The Royal Exchange - The Building - Its Altered Appearance since the Fire - 'Change and its Frequenters - Hours of 'Change - The Foreign Exchanges and the Dealers - The Rothschilds-Sketch of the Brothers-Their Mode of Business - The late Mr. Rothschild and his Wealth - The Barings - The Salomons and other People on 'Change - Characteristics of 'Change - Lloyd's Coffee-house - The Business of Lloyd's - The Subscribers' or Underwriters' Room - Lloyd's Books - Opening of the Rooms - Underwriting Vessels - Description of Underwriters - Speculative Underwriting - 'Good Books' and 'Bad Books' - The Merchants' Room - The Captains' Room - Mr. T. Ward - Mr. Joseph Somes - The Chart Room 98


The North and South American Coffee-house - Next to Lloyd's in point of Importance - Class of Visitors and Arrangement of the Room for Subscribers - The Successful Organization of the Establishment - The Supply of American Papers to the Daily Press - The President's Message - The 'City Correspondent' of the Daily Journals - The 'City Article' - Its Utility to the Public - The Times and the Exchequer-bill Fraud - The Herald, Chronicle Post, and Advertiser, and the Spanish and Portuguese Bondholders - Complaints by the Brokers of the Power of the Press - The Compromise of Claims by Foreign States - The City Article first Commenced - Rothschild's Expresses - The Companies of the Bubble Period of 1825-26 - North and South American Visitors - The Hebrew and the Yankee - The Superintendent of the Subscription Room - Mode of Inquiries 116


The Jerusalem Coffee-house - The Manager's System of Management - Special Interests attended to - The East India Merchants and Australian - The India Mail - Class of Visitors - The Jamaica Coffee-house - Its Character and Frequenters - The Baltic Coffee-house - Speculations in Tallow - Russian Monopoly decreased by Supplies from Buenos Ayres and Sydney - Decrease of Speculation in the Article - Mr. Richard Thornton and his Dealings in Tallow - Mr. Thornton a General Speculator - Sales of Tallow, Oil, etc. - The Hall of Commerce - Mr. Edward Moxhay's alleged Motive of Construction - The Opening - Its Character - Rooms and their Purposes 132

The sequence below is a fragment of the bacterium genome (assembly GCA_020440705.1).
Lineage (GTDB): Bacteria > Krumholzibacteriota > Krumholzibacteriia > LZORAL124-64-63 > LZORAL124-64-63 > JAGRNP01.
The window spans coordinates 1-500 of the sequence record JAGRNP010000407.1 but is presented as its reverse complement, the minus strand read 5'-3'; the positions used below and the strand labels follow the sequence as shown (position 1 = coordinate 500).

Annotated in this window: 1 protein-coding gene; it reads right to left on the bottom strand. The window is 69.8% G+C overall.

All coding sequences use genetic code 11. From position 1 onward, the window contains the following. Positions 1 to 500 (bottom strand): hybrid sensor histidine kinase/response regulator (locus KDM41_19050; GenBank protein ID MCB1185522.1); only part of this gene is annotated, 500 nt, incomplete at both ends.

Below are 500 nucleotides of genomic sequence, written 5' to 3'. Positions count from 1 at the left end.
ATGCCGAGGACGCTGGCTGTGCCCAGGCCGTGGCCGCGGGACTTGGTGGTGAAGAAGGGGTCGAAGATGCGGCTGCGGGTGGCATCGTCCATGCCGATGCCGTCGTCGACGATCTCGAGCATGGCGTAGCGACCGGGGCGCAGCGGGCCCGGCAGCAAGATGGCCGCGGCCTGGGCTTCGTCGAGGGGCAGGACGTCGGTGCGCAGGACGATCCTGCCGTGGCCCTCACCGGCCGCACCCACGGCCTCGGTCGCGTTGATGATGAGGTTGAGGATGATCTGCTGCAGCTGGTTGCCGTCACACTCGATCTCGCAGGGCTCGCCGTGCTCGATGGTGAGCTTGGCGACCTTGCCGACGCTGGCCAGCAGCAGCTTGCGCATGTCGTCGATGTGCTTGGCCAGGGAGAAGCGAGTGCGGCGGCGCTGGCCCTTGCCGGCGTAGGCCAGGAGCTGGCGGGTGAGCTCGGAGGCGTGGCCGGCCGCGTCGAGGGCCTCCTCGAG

Garraway's Coffee-house - Its Business and Appearance - The Peculiarities of its Frequenters - Speculators at Garraway's - The Operations in Tea - Sutton the Superintendent - The Score settled - The Physiology of 'Change Alley - The Coffee-house Habitu - Hours of Attendance in the City - Mercantile Employment - Corresponding Clerks - Rates of Remuneration - The Brokers in the Produce Markets - Mincing Lane - Tea-brokers' Profits - The 'Monopolist' Brokers - The Brokers' Ticket - Fraudulent Speculation - Sales at the Commercial Rooms - Sketch of Mr. James Cook 145


Influential Hebrew Houses - Sir Isaac Lyon Goldsmid - Bustle and Activity of City Life - The City as a Residence - City People - Their Peculiarities in Dress - The Ticket-porters of the City - City Vagrants - Their Habits and Resorts 163